What a finish to the 2011 MLB regular season. Four teams vying for two spots and one game each to make it happen. The result was probably one of the more exciting sequences that I’ve seen in quite a while.
With the exception of the Cardinals dominating their game (and making the playoffs for that matter – this part did nothing to excite me or make me happy) each of the other three games was a thriller.
I noticed this phenomenon when I went to a game earlier this year. Empty seats. The bleachers were not even close to being full, the rooftops were all but empty, and the feeling did not seem to be the same.
Yes it was April and yes it was chilly that day. But it was a weekend game. We weren’t doing THAT badly at that point. It was Wrigley Field. It was the Cubs. Based on the recent past, that should have meant a whole lot more butts in the seats.
It just didn’t seem quite right to me. Apparently others have noticed as well.
From the article:
The New York Yankees take on the Chicago Cubs at Wrigley Field this weekend, and, believe it or not, you can still get a seat.
Same goes for the usually coveted Crosstown Classic Series against the White Sox that starts Monday. Tickets are still available for that, too.
In fact, it’s a pretty safe bet that tickets are available to just about any Cubs home game this year, say ticket sellers.
If you follow the Cubs and if you’ve tried to get tickets to games at Wrigley in recent years, you know that this is shocking stuff. This type of thing just doesn’t happen. At least it didn’t happen for a long time.
Ask any Cubs fan and you’ll hear mentions of any number of issues that need to be addressed: ever-increasing ticket prices, an aging roster, Wrigley Field’s limitations, etc, etc, etc.
Whatever it may be, something needs to happen. This season appears to be lost already. 28-40 is not a reason for optimism, even for the most optimistic of long-suffering Cubs fans.
It’s very expensive to go to a Cubs game. Granted this is not unique to the Cubs. I’ve mentioned before that I’d rather go see a minor league game and not blow several hundred dollars, especially on a sub-par product. Major League Baseball ticket prices are keeping countless fans away from the national pastime. I understand that owners want to make money and that player salaries need to be paid, but that’s an entirely different discussion for another time.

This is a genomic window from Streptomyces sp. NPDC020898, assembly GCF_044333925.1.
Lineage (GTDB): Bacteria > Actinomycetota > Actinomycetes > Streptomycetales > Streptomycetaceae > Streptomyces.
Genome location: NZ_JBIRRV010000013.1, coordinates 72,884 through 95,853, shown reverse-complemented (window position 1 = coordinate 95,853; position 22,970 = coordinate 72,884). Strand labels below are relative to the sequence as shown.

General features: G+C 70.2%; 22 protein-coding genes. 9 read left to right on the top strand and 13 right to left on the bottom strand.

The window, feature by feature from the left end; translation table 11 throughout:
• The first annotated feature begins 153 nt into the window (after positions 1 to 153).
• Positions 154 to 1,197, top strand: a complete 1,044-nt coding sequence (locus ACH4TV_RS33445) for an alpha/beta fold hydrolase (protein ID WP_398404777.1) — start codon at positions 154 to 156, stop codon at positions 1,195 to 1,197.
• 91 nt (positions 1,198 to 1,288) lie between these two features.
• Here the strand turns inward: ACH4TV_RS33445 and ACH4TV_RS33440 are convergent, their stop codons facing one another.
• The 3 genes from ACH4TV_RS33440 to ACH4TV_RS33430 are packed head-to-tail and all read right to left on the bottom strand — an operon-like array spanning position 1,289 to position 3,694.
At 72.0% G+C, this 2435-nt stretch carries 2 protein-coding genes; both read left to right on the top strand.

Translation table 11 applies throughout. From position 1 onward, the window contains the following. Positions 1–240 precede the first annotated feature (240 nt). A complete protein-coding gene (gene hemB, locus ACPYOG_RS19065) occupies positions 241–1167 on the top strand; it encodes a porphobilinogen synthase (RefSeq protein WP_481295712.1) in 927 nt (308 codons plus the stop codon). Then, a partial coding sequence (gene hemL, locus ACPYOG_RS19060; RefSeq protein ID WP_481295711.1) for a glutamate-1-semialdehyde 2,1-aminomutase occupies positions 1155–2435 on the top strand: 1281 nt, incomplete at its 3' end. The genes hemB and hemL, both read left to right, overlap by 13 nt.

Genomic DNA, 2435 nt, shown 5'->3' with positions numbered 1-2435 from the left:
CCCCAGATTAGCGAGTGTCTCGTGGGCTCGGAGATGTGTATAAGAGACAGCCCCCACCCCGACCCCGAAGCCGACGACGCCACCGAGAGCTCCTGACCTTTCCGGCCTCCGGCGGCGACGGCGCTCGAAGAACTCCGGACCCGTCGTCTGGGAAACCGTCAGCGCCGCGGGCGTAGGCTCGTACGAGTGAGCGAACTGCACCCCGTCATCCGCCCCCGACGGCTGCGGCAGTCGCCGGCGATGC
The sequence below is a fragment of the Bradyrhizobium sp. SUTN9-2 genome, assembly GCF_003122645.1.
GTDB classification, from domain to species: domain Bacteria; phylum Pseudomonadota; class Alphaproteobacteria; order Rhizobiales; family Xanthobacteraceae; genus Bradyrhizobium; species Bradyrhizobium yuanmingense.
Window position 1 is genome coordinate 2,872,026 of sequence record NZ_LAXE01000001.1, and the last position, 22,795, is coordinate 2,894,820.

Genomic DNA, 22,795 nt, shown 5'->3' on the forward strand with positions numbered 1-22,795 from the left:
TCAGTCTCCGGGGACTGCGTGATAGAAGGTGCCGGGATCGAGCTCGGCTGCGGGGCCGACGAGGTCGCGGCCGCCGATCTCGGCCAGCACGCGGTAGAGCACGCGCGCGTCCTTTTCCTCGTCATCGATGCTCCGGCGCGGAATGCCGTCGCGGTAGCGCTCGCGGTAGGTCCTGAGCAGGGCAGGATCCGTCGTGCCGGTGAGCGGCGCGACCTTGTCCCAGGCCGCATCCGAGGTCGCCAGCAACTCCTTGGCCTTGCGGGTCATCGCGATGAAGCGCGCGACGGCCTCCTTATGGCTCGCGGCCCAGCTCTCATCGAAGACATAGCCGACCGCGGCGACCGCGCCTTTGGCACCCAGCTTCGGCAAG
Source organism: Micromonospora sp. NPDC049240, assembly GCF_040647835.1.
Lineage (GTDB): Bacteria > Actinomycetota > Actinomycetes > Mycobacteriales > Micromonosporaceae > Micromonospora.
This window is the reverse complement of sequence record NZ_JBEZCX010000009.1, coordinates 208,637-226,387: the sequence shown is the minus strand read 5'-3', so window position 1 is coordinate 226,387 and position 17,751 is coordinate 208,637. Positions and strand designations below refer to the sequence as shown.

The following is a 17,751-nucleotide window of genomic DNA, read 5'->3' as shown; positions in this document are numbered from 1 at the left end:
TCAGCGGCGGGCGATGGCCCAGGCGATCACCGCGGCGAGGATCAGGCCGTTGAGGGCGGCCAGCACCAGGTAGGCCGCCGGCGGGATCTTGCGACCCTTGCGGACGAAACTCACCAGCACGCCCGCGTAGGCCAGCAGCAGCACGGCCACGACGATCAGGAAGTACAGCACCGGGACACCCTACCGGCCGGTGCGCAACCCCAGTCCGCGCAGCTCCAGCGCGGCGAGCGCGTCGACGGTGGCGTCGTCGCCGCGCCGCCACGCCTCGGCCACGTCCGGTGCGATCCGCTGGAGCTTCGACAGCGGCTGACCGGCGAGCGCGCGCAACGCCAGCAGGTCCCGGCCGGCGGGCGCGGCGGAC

The article raises the possibility of just scrapping everything roster-wise and going with a youth movement. That may seem a little extreme but at the same time, we’re already out of it and the All-Star break isn’t even on the radar yet.
At this point the team is just not very good. We have some talented players but we’re not getting results. Bottom line: Whatever we’re doing now doesn’t seem to be working. The Cubs are not winning and fans are not coming to the games like they have in recent years.
So if it means starting over, I say do it. It’s worked for other teams in the past and it’s not like we have a track record of winning World Series championships to ‘risk’ if we try this. Thank the current players for their efforts and find new teams for them, then bring in some new guys. Why not?
If it means finding some way to offer fans better prices or special pricing options or something to make it more affordable to enjoy a game with their families…well, bite the bullet and do that too. You can’t expect people to pay more every season when your on the field product isn’t achieving any more during that time, and certainly not if it’s doing worse.
I really wanted to stay away from this one, but…if it means making major changes at Wrigley Field or (gasp) possibly building a new ballpark, I suppose ownership should bring those options to the table as well.
Let me get this straight before I continue. I’m one of the biggest pro-Wrigley Field folks around. At times in my life, I’ve thought this might be the place I’d like to have my ashes spread at when my time on Earth is done. It’s been the site of countless good times with family and friends and it holds a very special place in my heart. I like Wrigley Field. Got it?
However the older I get, the more I seem to lose attachment to objects and look more for satisfaction in life as a whole. Wrigley Field, while I love it to death and would be very sad if it went away, is just a place when it’s all said and done. The memories would still be with me even if Wrigley Field isn’t around anymore.
That being said I’m not going to be someone who makes a big push for leaving the Friendly Confines. I just can’t bring myself to do that.
What I will say is that any and all options should be considered for future success. If it takes us finding a new place to play where players will reach their full potential with all of the modern amenities that virtually every other team enjoys and if, as a result, that new place possibly (please God, let it be someday) leads to the Cubs winning a World Series…then who am I to say that option shouldn’t at least be considered.
Just get it done, Cubs. Whatever ‘it’ is – do it. You have a legion of loyal (mostly lifelong) followers and supporters. The love is still there, despite the dwindling attendance and the other issues. I hope ownership will make some changes for the better, and soon.
I’ll always be a fan. None of this is meant to be anti-Cubs. You will never see me root for another team. Ever. It’s just hard to see articles like this because, well, they speak the truth and the truth kinda hurts right now. Hopefully things will improve.